In some embodiments, the luminous panel 104 may not be fixed in place; that is it may be adjustable. In such embodiments, there may be a lifting mechanism to raise and/or lower the luminous panel 104 into and out of the body 102 of candle 100.
The Lifting Mechanism
Referencing FIG. 4, a lifting mechanism 402 may be used to expose the display panel 200 while activated, or ON, but to withdraw the display panel 200 mostly or substantially within the body 102 while not in use, or OFF. That is, the lifting mechanism 402 may lower the luminous panel 104 into the body 102 of candle 400, such that the display panel 200, or some portion thereof, may be substantially secured or encased inside the candle 400. Similarly, the lifting mechanism 402 may raise the luminous panel 104 out of the body 102 of candle 400, such that the display panel 200, or some portion thereof, may be substantially exposed outside the candle 400. The lifting mechanism 402 may be installed in the mounting base 108, however, any suitable location for the lifting mechanism 402 may be used. The lifting mechanism 402 may be mechanically connected to the luminous panel 104 via a direct or indirect connection, or any combination thereof.
In at least one embodiment, the lifting mechanism 402 may use a rack and pinion system to raise and/or lower the luminous panel 104. As seen in FIG. 5, the lifting mechanism 402 may be comprised of one or more components for raising or lowering the luminous panel 104 including, but not limited to, a lifting plate 410, gear box 420, and driver 430.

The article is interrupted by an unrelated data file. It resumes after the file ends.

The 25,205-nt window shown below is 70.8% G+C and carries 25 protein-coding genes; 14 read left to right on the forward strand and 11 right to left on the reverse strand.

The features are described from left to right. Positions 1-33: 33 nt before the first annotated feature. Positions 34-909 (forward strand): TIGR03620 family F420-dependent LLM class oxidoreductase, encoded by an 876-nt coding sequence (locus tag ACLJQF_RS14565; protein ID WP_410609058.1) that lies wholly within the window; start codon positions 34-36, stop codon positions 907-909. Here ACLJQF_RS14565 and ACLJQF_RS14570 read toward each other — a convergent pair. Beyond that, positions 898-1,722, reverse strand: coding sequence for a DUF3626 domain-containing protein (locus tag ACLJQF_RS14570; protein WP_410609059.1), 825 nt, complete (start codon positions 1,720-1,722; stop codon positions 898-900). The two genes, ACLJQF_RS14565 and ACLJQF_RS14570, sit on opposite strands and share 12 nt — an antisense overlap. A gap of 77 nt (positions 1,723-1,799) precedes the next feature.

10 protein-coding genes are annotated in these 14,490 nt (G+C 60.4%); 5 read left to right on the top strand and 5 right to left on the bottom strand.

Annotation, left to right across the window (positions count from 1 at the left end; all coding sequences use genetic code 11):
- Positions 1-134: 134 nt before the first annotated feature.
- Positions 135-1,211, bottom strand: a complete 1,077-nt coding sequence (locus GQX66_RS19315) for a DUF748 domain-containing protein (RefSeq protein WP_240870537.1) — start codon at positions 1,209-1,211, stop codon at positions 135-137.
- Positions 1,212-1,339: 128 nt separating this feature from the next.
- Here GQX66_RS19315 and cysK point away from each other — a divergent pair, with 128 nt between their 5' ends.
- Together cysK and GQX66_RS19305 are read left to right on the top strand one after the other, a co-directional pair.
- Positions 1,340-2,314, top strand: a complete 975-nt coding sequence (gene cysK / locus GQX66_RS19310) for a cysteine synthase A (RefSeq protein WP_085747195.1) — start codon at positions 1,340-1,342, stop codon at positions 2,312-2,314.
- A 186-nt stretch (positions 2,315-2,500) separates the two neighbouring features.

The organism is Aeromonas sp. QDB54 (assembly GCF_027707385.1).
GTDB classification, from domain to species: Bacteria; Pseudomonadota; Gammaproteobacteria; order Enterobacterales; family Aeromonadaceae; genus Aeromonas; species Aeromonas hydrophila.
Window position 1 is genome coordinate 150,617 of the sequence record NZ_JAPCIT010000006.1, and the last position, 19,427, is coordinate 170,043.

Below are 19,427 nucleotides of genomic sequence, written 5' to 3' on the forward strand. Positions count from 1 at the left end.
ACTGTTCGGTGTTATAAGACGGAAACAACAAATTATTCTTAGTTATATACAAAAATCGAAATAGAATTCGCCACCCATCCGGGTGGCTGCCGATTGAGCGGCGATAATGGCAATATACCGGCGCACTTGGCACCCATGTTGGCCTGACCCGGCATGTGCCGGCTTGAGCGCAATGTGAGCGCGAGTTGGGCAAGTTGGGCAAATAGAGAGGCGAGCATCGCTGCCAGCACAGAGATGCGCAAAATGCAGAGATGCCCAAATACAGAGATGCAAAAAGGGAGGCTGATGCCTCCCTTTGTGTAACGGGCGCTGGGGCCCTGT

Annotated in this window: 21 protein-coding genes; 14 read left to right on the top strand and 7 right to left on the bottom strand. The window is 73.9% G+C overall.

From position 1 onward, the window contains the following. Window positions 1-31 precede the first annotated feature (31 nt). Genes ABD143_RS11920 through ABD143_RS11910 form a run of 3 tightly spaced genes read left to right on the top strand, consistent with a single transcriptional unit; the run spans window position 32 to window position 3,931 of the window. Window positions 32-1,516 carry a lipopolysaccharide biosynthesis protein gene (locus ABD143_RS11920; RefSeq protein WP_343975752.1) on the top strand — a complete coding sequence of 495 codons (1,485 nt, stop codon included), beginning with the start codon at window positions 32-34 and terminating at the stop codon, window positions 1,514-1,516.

The lifting plate 410 may be mechanically connected to the luminous panel 104, wherein raising the lifting plate 410 may raise the luminous panel 104, and conversely, lowering the lifting plate 410 may lower the luminous panel 104. The mounting base 108 may contain a slide, which may be configured to fit the lifting plate 410 into it. In some embodiments, the back side of the lifting plate 410 may sit in the slide. In some embodiments, another side of the lifting plate 410 may contain a locating slot 424, which may support the luminous panel 104. That is, the bottom of the luminous panel 104 may connect with the locating slot 424 by any suitable method including, but not limiting to, sliding into it, resting on it, locking into it, any other suitable method, or any combination thereof. In some embodiments, another side of the lifting plate 410 may contain a lifting gear 412. In various embodiments, the lifting gear 412 may be comprised of one or more grooved slots and teeth, often referred to as a rack.
In some embodiments, a gear box 420 may facilitate the movement of the luminous panel 104 into and out of the candle body 102. The gear box 420 may contain one or more transmission gears 421. Each transmission gear 421 may be comprised of one or more grooved gear slots and corresponding gear teeth. Each of the one or more transmission gears 421 may be configured such that the grooved slots and gear teeth from one transmission gear 421 may link or connect with the grooved slots and gear teeth from another transmission gear 421, thereby performing a meshing transmission. In this way, by turning one transmission gear 421 each other transmission gear 421 may also turn. One of the one or more transmission gears 421 may link or connect to perform a meshing transmission with the grooved teeth of the lifting gear 412, such that turning the transmission gear 421 in one direction may cause the lifting gear 412 to lower and by turning the transmission gear 421 the other direction may cause the lifting gear 412 to rise. That is, turning a transmission gear 421 in a counter or clockwise direction may raise or lower the lifting gear 412 in a linear direction. It should be appreciated that any number of transmission gears 421 may be used, including but not limited to, one transmission gear. In still other embodiment, the gear box may be eliminated and the lifting plate may interact directly with the driver 430.